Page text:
Ilse Abshagen Leitinger, ed. The Costa Rican Women's Movement: A Reader. Pittsburgh: University of Pittsburgh Press, 1997. xix + 366 pp. $24.95 (paper), ISBN 978-0-8229-5543-6; $49.95 (cloth), ISBN 978-0-8229-3862-0.
Reviewed by Alfred Padula (University of Southern Maine)
Published on H-LatAm (February, 1998)
A Reader on the Process of Organizing and Empowering Costa Rican Women
Ilse Leitinger's Reader shows us how, thanks initially to the work of a few pioneers, information and consciousness about women's condition developed into a growing crescendo in Costa Rica over the twentieth century. This in turn played out in legislation and increased space for women.
The Reader demonstrates that the development of the Costa Rican women's movement is owed to a complex interplay of domestic and international factors. Inside Costa Rica, a whole range of state institutions from the universities to government bureaucracies nourished a variety of women's groups, which in turn were influenced by Ticas educated abroad--often in U.S. universities--and by foreign residents like the author, the comparative sociologist Ilse Leitinger. Outside assistance to the movement from NGOs and nations like Holland also made its contribution.
This reader presents thirty-four short essays by feminists who have been active participants--"true insiders"--in the process of organizing and empowering Costa Rican women. The theme is "investigacion--accion"--and the focus is particularly on the past two decades. Beginning with an overview, the essays, which range from three to eighteen pages in length, are divided into sub-sections which focus on the history of the women's movement, the quest for equality, discrimination, women's organizations, the arts, and the evolution of women's studies. Each essay ends with considerable "biodata" on the author(s).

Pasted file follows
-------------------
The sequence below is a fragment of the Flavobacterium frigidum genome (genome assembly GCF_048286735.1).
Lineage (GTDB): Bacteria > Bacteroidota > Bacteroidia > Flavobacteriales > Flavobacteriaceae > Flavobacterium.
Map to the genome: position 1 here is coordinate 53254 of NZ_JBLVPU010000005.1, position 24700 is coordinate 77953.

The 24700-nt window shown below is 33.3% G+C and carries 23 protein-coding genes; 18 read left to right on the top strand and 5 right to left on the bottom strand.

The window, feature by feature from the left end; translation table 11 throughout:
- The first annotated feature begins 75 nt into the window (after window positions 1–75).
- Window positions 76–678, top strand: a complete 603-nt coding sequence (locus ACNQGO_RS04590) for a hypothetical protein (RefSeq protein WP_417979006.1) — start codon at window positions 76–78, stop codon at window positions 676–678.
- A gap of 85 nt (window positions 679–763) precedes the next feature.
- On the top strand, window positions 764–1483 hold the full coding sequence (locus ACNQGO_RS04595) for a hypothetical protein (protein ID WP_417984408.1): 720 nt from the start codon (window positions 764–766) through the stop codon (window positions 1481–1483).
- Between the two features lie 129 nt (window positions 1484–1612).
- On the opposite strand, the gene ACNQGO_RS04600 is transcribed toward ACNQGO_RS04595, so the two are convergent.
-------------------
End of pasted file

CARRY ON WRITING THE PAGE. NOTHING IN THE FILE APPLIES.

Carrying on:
In her introduction, Professor Leitinger defines Costa Rican society as deeply patriarchal, family oriented, and not given to "disciplined cooperation." At the same time, Ticos, she says, are pragmatists who seek "to avoid conflicts and extremes of violent confrontation." Women's progress would be determined by the interplay between these competing national characteristic. In the end, when the pressure became too intense, men would grudgingly yield to women's advance.
In "The Deep Roots of Costa Rican Feminism," Yadira Calvo Fajardo outlines the history of Ticas struggle to achieve "freedom from [patriarchal] domination." Interestingly, one of the first women to make her mark nationally, Pancha Carrasco, did so as a fighter against the Yanqui filibusterer William Walker in the l850s. Half a century later, the young lawyer and head of the Feminist League, Angela Acuna, would lead the charge for women's right to vote. The Costa Rican legislature responded with inspired foot dragging over decades. Their principal argument was one familiar throughout the Americas: women were the queens of the household ... and ought to stay there. Politics, a dirty business, was best left to men. Finally, following the liberal revolution of l948, the constitution of l949 gave women the vote.
Costa Rica's Centro Feminista de Informacion y Accion (CEFEMINA) is the subject of an essay on "Improving the Quality of Women's Daily Lives." CEFEMINA, which works with poor women, has sponsored self help projects which have built two thousand houses. It loans money to small businesses, runs a number of clinics, and helped to organize Costa Rica's first women's trade union.
In "The Alianza de Mujeres Costaricenses, A Popular Movement," Ana Hernandez discusses how this grassroots organization, with operations in fourteen provinces, has pursued local projects like winning bus service for isolated communities and counseling women on domestic violence.
In Chapter Five, the well known Costa Rican writer Carmen Naranjo presents an overview of the arguments for women's liberation: "the core problem of women lies in the human servitude to which they have been subjected throughout history."
Chapter Six, "Women in Colonial Costa Rica," is based on a study of over two thousand documents from the archives of the Catholic Church. The records, a number of which deal with property rights and marriage, offer some useful--if not novel--insights. The authors note that the documents reveal "the fusion of three patriarchal systems": church, state and indigenous cultures.
In Chapter Seven, Clotilde Obregon Quesada investigates women's history in the nineteenth century, tracing the educational advances for women during that era. These advances coincided with the arrival of material modernity: railroads and electricity. Obregon notes also women's growing role in commerce, particularly as owners of liquor stores!
Perhaps the most informative chapter in this section is Sarah Sharratt's "The Suffragist Movement in Costa Rica, l889-l949." Sharratt, a Californian, gave the first graduate courses in women's studies in Costa Rica. Her essay, the longest in this section, provides substantial detail on a number of issues discussed in the preceding chapters.